Speeddemon2 Photography Partners with Waterfront Development Corporation

A Postcard From Louisville
A Postcard From Louisville

For the past six months I have been very fortunate to be granted the opportunity to showcase the Louisville Waterfront Park and it’s latest addition the Big Four Bridge.   The “Crown Jewel” of the park was the conversion of the abandoned Big Four Railway Bridge which has now been rescued from it’s former status as “The Bridge to Nowhere” and given new life as an intercity/interstate connection for pedestrians and bicyclists in Louisville Kentucky and Jeffersonville Indiana. I recorded not only the final five months of the construction project but also the men who did the hard physical labor that it required. Throughout that time I created a photographic record of these men, their names and their accomplishments, which is going into the Waterfront Development Corp. archives.

My goal, from the first day I set foot on the project, was to record and preserve the faces and the names of these men so that future generations would know who they were and what they looked like. I feel that too often in our society we overlook the contribution that labor makes to the success of great civic projects like Waterfront Park; I envisioned an archive that would allow them to be remembered as a significant part of the history of the Big Four Bridge.  Their dedication to their trades as Ironworkers, Carpenters, Equipment Operators, Laborers and Bridge Builders shows in every facet of the bridge. I hope that their pride in, and love for, the Big Four Bridge will never be forgotten and that in some small way my photos will celebrate these men.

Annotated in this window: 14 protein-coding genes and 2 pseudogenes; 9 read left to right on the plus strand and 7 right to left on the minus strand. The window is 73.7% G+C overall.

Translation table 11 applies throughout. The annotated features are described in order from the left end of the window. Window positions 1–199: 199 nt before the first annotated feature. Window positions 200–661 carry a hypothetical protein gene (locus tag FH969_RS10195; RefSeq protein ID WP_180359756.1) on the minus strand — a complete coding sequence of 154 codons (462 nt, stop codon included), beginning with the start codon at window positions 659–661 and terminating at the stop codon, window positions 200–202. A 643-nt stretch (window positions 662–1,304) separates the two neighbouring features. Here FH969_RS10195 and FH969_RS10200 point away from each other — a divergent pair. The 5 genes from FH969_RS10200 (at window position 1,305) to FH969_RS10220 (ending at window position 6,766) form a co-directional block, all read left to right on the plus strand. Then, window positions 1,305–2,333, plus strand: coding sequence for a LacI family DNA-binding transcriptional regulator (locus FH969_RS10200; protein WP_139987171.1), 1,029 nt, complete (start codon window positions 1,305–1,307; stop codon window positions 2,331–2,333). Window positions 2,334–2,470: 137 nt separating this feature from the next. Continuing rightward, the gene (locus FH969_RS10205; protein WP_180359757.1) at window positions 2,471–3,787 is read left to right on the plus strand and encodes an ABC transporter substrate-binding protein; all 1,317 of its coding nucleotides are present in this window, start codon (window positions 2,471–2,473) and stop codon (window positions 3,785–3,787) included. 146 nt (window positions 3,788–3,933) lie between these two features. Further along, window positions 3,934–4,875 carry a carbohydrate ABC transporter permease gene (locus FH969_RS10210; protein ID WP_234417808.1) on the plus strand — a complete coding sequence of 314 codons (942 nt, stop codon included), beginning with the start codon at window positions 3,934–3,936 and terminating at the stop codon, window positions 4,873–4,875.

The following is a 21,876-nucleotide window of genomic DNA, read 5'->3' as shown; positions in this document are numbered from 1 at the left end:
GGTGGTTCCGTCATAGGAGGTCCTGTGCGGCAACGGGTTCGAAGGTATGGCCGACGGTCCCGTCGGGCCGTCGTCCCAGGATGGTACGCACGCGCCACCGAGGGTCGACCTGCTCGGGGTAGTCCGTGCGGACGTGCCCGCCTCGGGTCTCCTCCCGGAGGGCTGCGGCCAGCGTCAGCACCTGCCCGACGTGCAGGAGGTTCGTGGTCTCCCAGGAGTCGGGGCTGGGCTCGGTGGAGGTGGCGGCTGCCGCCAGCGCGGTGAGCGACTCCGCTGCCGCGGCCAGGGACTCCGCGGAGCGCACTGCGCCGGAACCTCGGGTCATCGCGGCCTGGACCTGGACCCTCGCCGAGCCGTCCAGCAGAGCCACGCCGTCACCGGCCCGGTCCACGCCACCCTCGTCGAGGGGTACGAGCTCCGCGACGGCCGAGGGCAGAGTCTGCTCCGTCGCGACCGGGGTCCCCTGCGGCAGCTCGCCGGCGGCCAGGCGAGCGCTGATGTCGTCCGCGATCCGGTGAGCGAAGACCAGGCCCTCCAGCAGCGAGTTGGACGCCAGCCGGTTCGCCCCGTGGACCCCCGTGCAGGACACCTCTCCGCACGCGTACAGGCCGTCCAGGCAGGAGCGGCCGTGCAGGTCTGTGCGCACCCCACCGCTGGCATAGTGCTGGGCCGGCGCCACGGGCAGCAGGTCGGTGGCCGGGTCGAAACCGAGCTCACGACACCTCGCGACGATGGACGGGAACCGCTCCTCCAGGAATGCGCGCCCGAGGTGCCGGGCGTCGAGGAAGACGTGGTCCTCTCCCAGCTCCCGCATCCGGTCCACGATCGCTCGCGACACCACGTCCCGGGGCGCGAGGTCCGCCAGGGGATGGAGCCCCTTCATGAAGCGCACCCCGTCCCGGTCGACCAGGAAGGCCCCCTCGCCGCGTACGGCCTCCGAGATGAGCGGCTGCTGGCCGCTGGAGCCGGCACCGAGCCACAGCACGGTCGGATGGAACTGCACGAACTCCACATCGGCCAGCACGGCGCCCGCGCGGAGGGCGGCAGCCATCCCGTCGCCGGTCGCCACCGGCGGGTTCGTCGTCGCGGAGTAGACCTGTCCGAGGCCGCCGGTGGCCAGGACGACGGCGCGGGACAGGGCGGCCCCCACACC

From my involvement with this aspect of Louisville Waterfront Park I decided that I wanted to stay involved with the park and continue to share my images of Louisville Waterfront Park with the City of Louisville. When Ms. Margaret Walker asked if I was interested in a continued partnership with the Waterfront Development Corporation I immediately said yes. After conferring with the President of the Waterfront Development Corporation, Mr. David Karem, and Ms. Walker we agreed that I would continue to record and share my images of the continued evolution of the park and the activities that take place there with the Waterfront Development Corporation and the public through the Waterfront Park Photo Archives.

Yesterday Margaret Walker announced our partnership with the following press release:

 “The Waterfront Development Corporation is pleased to partner with photographer Nick Roberts on his photo documentation of the workings of Waterfront Park. Nick’s series of photos of the last five months of construction of the Big Four Pedestrian/Bicycle Bridge are an invaluable resource and an important addition to Waterfront Park’s photo archives. We look forward to continuing this partnership as Nick captures an ongoing behind-the-scenes look at Waterfront Park construction, operation and events.”

I look forward with anticipation to the future of Louisville Waterfront Park and the opportunity to share my images and feelings with my fellow Louisvillians for years to come.